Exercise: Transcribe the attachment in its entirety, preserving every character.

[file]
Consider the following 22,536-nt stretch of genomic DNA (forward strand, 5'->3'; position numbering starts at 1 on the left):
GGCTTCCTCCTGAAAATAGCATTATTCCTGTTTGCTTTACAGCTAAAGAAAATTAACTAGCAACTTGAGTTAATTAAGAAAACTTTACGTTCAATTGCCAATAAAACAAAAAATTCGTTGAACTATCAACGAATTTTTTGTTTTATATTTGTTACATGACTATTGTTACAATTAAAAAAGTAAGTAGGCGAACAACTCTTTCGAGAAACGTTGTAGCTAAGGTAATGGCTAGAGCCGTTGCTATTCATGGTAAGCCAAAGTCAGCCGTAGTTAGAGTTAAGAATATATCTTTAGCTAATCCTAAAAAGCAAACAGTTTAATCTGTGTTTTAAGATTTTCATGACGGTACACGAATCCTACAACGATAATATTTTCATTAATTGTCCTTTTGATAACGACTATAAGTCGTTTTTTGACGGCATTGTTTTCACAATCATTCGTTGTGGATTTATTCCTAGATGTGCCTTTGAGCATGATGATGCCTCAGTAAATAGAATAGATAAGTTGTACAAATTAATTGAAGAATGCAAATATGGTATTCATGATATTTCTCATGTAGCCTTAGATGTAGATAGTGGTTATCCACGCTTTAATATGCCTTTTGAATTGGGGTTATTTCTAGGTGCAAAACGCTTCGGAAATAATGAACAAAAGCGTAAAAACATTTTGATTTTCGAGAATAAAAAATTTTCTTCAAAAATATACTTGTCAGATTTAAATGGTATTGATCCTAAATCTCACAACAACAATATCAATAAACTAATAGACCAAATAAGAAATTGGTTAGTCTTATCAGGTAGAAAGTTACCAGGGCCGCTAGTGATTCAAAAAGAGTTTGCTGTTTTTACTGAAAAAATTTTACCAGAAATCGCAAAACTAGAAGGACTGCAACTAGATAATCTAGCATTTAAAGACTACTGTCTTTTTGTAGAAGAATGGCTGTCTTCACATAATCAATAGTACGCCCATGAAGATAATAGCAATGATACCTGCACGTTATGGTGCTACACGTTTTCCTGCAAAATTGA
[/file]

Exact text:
Consider the following 22,536-nt stretch of genomic DNA (forward strand, 5'->3'; position numbering starts at 1 on the left):
GGCTTCCTCCTGAAAATAGCATTATTCCTGTTTGCTTTACAGCTAAAGAAAATTAACTAGCAACTTGAGTTAATTAAGAAAACTTTACGTTCAATTGCCAATAAAACAAAAAATTCGTTGAACTATCAACGAATTTTTTGTTTTATATTTGTTACATGACTATTGTTACAATTAAAAAAGTAAGTAGGCGAACAACTCTTTCGAGAAACGTTGTAGCTAAGGTAATGGCTAGAGCCGTTGCTATTCATGGTAAGCCAAAGTCAGCCGTAGTTAGAGTTAAGAATATATCTTTAGCTAATCCTAAAAAGCAAACAGTTTAATCTGTGTTTTAAGATTTTCATGACGGTACACGAATCCTACAACGATAATATTTTCATTAATTGTCCTTTTGATAACGACTATAAGTCGTTTTTTGACGGCATTGTTTTCACAATCATTCGTTGTGGATTTATTCCTAGATGTGCCTTTGAGCATGATGATGCCTCAGTAAATAGAATAGATAAGTTGTACAAATTAATTGAAGAATGCAAATATGGTATTCATGATATTTCTCATGTAGCCTTAGATGTAGATAGTGGTTATCCACGCTTTAATATGCCTTTTGAATTGGGGTTATTTCTAGGTGCAAAACGCTTCGGAAATAATGAACAAAAGCGTAAAAACATTTTGATTTTCGAGAATAAAAAATTTTCTTCAAAAATATACTTGTCAGATTTAAATGGTATTGATCCTAAATCTCACAACAACAATATCAATAAACTAATAGACCAAATAAGAAATTGGTTAGTCTTATCAGGTAGAAAGTTACCAGGGCCGCTAGTGATTCAAAAAGAGTTTGCTGTTTTTACTGAAAAAATTTTACCAGAAATCGCAAAACTAGAAGGACTGCAACTAGATAATCTAGCATTTAAAGACTACTGTCTTTTTGTAGAAGAATGGCTGTCTTCACATAATCAATAGTACGCCCATGAAGATAATAGCAATGATACCTGCACGTTATGGTGCTACACGTTTTCCTGCAAAATTGA